Last week, President Donald Trump bolstered his shaky reelection claims to being a peace candidate with a striking nomination for a key foreign policy job: He tapped William Ruger, a scholar who wants a full U.S. withdrawal from Afghanistan, to be the new American ambassador in Kabul. This week, Trump’s own party is set to doom his latest gambit to “end endless war.”

The Republican-led Senate will likely fail to advance Ruger’s nomination in the brief period left before the chamber adjourns until after the November election, according to people familiar with the situation. The Senate Foreign Relations Committee, which must vote on Ruger before the full body does, has not scheduled a hearing for him and the chances it will do so are diminishing, though administration officials say they are still trying to put him on the committee’s calendar.

The whole situation highlights two big problems with the president’s attempt to convince voters that he will end unpopular American wars: Trump’s own incompetence and the GOP’s ideological muddle on national security.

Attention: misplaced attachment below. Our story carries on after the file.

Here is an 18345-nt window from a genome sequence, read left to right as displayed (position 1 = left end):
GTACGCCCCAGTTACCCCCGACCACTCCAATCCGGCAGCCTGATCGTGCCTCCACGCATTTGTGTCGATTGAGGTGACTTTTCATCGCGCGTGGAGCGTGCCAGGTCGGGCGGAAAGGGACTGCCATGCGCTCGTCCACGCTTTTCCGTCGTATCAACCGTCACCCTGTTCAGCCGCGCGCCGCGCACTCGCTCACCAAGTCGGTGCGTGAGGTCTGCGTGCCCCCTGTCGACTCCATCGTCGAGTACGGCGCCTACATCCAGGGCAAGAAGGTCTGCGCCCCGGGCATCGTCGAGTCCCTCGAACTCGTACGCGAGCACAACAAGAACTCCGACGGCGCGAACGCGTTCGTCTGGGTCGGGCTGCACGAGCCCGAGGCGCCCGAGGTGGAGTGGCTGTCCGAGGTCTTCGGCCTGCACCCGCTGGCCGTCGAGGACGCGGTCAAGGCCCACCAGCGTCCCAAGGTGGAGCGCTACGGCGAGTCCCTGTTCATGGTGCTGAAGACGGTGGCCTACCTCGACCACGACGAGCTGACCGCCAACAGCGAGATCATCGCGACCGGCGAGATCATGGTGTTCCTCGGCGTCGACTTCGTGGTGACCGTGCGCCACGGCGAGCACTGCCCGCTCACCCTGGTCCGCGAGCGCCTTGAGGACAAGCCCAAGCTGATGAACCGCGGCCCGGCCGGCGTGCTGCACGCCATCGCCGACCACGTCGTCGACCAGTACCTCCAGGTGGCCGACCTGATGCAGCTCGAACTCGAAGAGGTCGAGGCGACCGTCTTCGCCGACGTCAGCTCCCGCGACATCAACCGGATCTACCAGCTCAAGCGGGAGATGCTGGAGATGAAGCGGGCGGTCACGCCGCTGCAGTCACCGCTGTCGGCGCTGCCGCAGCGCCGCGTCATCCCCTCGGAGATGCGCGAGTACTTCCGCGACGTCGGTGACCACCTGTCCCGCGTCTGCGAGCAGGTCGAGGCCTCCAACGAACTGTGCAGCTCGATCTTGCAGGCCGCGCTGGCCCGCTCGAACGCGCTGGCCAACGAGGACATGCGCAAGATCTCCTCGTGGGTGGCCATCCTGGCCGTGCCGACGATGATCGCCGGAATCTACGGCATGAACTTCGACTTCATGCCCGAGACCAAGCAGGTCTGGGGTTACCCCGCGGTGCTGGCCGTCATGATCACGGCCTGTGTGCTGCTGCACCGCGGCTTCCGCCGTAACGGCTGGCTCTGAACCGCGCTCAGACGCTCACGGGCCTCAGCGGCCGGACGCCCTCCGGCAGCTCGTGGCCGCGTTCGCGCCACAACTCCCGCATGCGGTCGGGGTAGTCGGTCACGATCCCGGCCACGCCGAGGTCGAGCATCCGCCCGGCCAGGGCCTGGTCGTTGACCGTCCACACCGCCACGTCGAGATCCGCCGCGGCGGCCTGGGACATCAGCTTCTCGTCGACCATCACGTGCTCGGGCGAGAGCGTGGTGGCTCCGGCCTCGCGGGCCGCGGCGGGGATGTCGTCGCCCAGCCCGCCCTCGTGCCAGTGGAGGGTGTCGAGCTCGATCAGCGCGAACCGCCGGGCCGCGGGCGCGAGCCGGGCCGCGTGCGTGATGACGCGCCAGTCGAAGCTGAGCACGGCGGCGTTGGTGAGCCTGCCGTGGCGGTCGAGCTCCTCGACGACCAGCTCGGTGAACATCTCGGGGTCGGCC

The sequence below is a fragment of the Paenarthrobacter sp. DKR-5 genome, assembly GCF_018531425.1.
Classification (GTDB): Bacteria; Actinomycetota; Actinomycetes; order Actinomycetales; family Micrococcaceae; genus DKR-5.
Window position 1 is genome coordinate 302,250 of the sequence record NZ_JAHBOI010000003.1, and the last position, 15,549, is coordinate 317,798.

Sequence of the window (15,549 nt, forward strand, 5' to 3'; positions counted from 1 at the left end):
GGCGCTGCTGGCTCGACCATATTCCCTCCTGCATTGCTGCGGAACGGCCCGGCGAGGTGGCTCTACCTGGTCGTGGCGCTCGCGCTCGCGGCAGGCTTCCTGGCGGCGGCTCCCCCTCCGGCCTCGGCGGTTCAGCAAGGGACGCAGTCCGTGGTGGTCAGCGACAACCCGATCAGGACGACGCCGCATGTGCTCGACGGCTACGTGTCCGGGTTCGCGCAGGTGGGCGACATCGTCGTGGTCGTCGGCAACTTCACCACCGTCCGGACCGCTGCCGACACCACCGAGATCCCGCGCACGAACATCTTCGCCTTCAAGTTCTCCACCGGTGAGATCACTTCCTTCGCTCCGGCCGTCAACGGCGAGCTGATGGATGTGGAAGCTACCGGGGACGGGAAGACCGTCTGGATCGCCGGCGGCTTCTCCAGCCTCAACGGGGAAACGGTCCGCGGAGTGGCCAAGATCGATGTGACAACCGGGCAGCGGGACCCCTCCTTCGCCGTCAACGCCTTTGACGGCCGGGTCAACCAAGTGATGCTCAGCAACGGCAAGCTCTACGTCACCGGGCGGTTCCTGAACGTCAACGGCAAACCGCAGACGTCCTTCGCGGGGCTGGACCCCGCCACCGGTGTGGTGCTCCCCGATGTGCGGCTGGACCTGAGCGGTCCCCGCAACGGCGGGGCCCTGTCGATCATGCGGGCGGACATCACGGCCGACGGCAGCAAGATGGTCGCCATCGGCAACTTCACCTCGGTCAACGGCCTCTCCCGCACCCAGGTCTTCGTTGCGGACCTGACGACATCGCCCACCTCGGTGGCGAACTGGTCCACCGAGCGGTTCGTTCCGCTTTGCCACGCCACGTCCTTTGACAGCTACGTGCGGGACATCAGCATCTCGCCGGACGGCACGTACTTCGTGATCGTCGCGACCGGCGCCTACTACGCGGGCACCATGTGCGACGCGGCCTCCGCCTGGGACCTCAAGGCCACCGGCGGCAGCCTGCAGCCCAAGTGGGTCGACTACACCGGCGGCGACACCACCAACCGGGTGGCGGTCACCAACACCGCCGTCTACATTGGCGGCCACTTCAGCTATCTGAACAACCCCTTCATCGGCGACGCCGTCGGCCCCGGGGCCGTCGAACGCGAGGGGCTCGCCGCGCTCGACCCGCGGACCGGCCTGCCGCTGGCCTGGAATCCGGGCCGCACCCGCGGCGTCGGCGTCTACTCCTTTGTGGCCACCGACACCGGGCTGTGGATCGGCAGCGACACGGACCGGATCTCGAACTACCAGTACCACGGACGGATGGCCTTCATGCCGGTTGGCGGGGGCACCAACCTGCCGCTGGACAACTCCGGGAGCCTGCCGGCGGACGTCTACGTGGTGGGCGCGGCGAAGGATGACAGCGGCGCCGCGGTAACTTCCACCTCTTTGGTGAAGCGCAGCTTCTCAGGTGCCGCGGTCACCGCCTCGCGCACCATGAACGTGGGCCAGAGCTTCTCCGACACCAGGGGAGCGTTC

Ruger is well-respected by many lawmakers and foreign policy analysts; bringing him onto Trump’s team didn’t have to be a reach. And Ruger’s presence would help Trump argue that he was challenging hawks who have traditionally dominated Washington policy-making by giving more power to people who advocate a more restrained approach internationally.

“Having somebody who has been firmly, clearly and publicly committed to withdrawal as soon as feasible and with very few preconditions, not withdrawal as some kind of aspiration ― that’s a big change,” said Gil Barndollar, a researcher at the Catholic University of America who is personally close to Ruger. (The Charles Koch Institute, where Ruger currently works, has funded projects that Barndollar has worked on.)

The Afghanistan ambassador job would give Ruger responsibility for helping to achieve one of Trump’s top priorities. The president is pulling more than 4,000 troops out of Afghanistan before the election. Under a deal he authorized with the Taliban militia the U.S. is fighting, all American forces will withdraw by the middle of next year ― if negotiations proceed as planned.